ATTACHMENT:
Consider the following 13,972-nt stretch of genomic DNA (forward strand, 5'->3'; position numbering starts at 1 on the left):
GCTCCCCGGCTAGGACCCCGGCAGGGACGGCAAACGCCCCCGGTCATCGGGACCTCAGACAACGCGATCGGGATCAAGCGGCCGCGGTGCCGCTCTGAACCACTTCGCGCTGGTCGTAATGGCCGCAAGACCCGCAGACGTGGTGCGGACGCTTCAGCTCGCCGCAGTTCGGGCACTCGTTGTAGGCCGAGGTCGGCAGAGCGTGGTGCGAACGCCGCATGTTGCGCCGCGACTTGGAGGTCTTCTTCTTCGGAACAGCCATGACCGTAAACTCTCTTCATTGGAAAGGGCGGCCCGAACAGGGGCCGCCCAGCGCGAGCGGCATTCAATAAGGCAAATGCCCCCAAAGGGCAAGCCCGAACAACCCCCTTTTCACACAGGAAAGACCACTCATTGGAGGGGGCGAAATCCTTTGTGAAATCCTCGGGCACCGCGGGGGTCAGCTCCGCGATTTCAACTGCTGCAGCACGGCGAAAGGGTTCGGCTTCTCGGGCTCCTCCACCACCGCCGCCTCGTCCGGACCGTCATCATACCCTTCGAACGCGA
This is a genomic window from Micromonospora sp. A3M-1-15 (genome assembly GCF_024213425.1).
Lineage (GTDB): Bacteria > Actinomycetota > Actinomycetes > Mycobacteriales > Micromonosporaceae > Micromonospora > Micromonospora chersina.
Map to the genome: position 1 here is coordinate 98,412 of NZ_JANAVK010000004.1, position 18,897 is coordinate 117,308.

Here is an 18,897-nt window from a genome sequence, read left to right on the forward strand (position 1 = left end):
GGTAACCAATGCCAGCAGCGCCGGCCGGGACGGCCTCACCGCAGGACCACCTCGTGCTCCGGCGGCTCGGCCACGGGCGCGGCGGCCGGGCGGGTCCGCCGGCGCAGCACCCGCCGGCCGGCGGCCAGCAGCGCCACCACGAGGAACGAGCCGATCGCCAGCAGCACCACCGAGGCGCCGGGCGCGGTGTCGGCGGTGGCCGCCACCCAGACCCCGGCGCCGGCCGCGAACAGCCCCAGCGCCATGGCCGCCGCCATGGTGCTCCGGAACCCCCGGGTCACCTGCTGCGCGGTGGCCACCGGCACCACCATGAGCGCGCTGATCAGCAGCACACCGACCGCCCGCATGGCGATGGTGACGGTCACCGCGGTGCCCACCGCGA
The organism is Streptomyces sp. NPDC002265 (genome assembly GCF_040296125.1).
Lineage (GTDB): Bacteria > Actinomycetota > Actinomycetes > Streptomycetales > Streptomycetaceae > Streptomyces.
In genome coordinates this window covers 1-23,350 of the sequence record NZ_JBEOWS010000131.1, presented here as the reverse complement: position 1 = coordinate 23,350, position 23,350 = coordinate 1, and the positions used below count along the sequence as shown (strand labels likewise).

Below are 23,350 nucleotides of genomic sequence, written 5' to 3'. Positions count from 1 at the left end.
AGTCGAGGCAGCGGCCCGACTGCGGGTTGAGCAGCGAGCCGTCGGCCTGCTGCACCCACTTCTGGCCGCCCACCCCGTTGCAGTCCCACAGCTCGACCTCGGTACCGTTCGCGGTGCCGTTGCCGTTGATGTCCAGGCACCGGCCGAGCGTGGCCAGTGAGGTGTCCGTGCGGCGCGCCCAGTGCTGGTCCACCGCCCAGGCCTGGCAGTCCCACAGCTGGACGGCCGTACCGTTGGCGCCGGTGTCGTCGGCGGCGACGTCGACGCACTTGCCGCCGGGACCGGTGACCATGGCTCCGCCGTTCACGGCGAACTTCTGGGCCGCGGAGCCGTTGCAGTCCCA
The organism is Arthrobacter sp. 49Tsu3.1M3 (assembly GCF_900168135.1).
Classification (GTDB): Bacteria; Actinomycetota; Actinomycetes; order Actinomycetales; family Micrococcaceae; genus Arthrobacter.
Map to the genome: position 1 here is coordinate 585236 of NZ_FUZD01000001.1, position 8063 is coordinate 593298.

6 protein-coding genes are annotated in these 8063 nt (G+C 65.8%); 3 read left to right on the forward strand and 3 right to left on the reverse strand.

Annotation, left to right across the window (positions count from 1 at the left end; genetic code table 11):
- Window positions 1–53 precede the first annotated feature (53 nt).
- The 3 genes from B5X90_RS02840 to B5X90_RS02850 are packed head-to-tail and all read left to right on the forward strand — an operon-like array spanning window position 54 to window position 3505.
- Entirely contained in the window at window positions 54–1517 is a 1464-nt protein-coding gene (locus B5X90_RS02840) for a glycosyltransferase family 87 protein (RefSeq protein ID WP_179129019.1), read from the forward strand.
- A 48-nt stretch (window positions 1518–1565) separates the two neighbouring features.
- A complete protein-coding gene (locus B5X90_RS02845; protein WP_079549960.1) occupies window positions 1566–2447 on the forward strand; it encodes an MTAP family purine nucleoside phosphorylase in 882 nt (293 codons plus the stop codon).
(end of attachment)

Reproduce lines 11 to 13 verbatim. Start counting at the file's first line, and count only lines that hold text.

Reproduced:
Below are 23,350 nucleotides of genomic sequence, written 5' to 3'. Positions count from 1 at the left end.
AGTCGAGGCAGCGGCCCGACTGCGGGTTGAGCAGCGAGCCGTCGGCCTGCTGCACCCACTTCTGGCCGCCCACCCCGTTGCAGTCCCACAGCTCGACCTCGGTACCGTTCGCGGTGCCGTTGCCGTTGATGTCCAGGCACCGGCCGAGCGTGGCCAGTGAGGTGTCCGTGCGGCGCGCCCAGTGCTGGTCCACCGCCCAGGCCTGGCAGTCCCACAGCTGGACGGCCGTACCGTTGGCGCCGGTGTCGTCGGCGGCGACGTCGACGCACTTGCCGCCGGGACCGGTGACCATGGCTCCGCCGTTCACGGCGAACTTCTGGGCCGCGGAGCCGTTGCAGTCCCA
The organism is Arthrobacter sp. 49Tsu3.1M3 (assembly GCF_900168135.1).